Hello fellow gardener
I appear to have bought a contaminated batch of Asda Smartpric
compost. In repotting several plants I'm now seeing the prolifi
fruition of a cream to brown coloured fungus. A mass influx of tin
off-white protrusions from the soil of my houseplants became heav
clusters of diarrhoea coloured fungus, up to 3 cm diameter, close t
the base of the afficted plants. These 'shrooms are showing no mercy.
I suspect we are dealing with the famous "Honey Fungus", but am in nee
of some closure. I'd be eternally grateful for some expert advice on th
subject. I have several images which I can email.
Thanks for reading.
> Fry 'shrooms with onions and grill a large porterhouse.
Serious? What if they're highly toxic? What is a large porterhouse? I
that a steak or something? (???) Is this just good old "garden banter"
Thanks very much for the suggestion, you're obviously a very creativ
person. Whilst I am an avid fan of fried mushrooms, and indeed frie
food of all sorts, my primary concern is the plants themselves.
Can anyone else help?
If you send me the pictures, I can probably identify the mushrooms, at
least to Genus.
It's common for mushrooms to pop up in new potting soil. Colonies of
fungal filaments called mycelia grow in the soil and when a sufficient
mass is reached, produce fruiting bodies which are the mushrooms you
see. The Honey Fungus colonizes large rotting roots of living trees and
requires a substantial amount of substrate to form a fruiting colony, so
is not likely to be the one you are dealing with.
Mushroom fungus fruits by producing primordial fruiting bodies near the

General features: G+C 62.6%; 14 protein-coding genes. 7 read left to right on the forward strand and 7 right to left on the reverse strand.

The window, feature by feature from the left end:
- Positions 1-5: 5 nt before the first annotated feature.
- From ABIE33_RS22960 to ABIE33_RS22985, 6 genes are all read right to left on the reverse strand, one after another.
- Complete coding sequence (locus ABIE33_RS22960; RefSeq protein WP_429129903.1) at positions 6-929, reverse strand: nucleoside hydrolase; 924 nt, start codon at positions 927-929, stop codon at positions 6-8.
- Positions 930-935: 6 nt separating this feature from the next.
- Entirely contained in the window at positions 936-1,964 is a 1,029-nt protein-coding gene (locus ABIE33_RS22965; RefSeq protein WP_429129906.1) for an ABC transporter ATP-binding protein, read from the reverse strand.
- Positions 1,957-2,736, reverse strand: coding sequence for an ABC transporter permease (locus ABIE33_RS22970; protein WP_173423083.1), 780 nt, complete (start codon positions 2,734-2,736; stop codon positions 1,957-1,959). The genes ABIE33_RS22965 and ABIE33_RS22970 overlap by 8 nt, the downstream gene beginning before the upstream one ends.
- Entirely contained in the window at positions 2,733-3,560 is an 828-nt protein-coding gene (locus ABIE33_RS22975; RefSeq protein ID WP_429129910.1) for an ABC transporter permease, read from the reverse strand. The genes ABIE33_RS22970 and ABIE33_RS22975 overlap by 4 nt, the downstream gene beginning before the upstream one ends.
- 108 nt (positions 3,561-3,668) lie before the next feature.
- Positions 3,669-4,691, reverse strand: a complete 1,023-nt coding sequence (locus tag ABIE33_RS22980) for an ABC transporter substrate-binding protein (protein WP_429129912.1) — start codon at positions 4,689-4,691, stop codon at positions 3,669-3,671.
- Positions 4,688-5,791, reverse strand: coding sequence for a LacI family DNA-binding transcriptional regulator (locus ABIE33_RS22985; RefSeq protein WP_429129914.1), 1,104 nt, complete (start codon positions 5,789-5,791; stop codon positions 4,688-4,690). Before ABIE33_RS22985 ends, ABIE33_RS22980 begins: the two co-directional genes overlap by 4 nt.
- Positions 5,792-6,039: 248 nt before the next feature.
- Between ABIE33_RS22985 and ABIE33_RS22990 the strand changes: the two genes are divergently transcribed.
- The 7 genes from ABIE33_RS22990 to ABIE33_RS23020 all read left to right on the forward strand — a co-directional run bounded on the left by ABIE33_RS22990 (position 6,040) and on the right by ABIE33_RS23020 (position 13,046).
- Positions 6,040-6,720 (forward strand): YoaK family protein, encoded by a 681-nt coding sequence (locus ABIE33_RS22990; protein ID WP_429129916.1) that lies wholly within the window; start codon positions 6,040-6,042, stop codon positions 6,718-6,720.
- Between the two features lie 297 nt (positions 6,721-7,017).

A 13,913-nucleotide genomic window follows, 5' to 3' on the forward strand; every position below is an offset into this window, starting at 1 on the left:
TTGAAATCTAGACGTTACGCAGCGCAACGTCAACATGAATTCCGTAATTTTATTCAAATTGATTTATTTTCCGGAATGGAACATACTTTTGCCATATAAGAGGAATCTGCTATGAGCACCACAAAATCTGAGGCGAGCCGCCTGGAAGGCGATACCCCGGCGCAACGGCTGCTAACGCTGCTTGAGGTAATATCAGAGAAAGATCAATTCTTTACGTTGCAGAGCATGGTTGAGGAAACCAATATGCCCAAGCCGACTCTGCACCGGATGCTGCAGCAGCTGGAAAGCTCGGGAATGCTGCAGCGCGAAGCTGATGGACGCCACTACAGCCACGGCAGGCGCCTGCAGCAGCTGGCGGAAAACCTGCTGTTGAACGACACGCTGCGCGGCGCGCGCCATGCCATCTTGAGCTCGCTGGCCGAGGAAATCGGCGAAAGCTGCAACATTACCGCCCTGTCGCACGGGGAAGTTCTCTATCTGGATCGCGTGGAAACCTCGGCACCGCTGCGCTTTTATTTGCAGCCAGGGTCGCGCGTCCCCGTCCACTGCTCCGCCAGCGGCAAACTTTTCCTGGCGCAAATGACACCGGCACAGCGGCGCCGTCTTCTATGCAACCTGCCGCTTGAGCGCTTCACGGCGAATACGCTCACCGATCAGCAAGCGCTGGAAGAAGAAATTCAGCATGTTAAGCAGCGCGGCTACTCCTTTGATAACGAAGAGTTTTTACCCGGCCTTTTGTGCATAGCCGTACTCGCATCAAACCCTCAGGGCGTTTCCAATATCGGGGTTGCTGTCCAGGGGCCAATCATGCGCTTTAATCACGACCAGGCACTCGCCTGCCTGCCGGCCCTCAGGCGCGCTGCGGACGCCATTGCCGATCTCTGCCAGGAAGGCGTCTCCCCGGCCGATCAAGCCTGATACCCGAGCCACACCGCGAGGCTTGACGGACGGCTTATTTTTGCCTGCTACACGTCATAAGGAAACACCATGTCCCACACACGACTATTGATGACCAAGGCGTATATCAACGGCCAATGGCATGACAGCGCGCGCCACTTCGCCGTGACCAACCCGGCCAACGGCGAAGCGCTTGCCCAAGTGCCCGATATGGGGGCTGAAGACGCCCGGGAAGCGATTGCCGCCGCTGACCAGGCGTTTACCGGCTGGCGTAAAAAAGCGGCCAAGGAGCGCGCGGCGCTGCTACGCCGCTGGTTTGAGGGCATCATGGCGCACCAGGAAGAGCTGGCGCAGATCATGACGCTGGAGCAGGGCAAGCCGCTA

top of the soil which take up water quickly and expand to full size in a
matter of a few days. By simply stirring the top 1/2-1" of soil with a
spoon or your fingers every few days you will disturb the formation of
these primordia and prevent mushroom fruiting. Some species require
light to form mushrooms and placing a layer of something like coarse
gravel over the soil may inhibit mushroom formation
Most of the lignophilic and coprophilic mushroom species volunteering in
commercial potting soils are not likely to interfere with the health of
your plants. The big problem with these contaminated soils is the
potential for "damping off" of seedlings when used for germination.
Most likely you will be fine if you do nothing. The fungus will deplete
the levels of nutrients it requires to produce mushrooms within a flush
(periodic display of fruiting bodies) or two, and the mycelium will die.
The fungus is not competing with your plants for nutrients in the soil.
On the contrary, mushroom fungi are primary decomposers whose role in
nature is to break down complex organic matter and make simple nutrients
available for plants and, eventually, other life forms.
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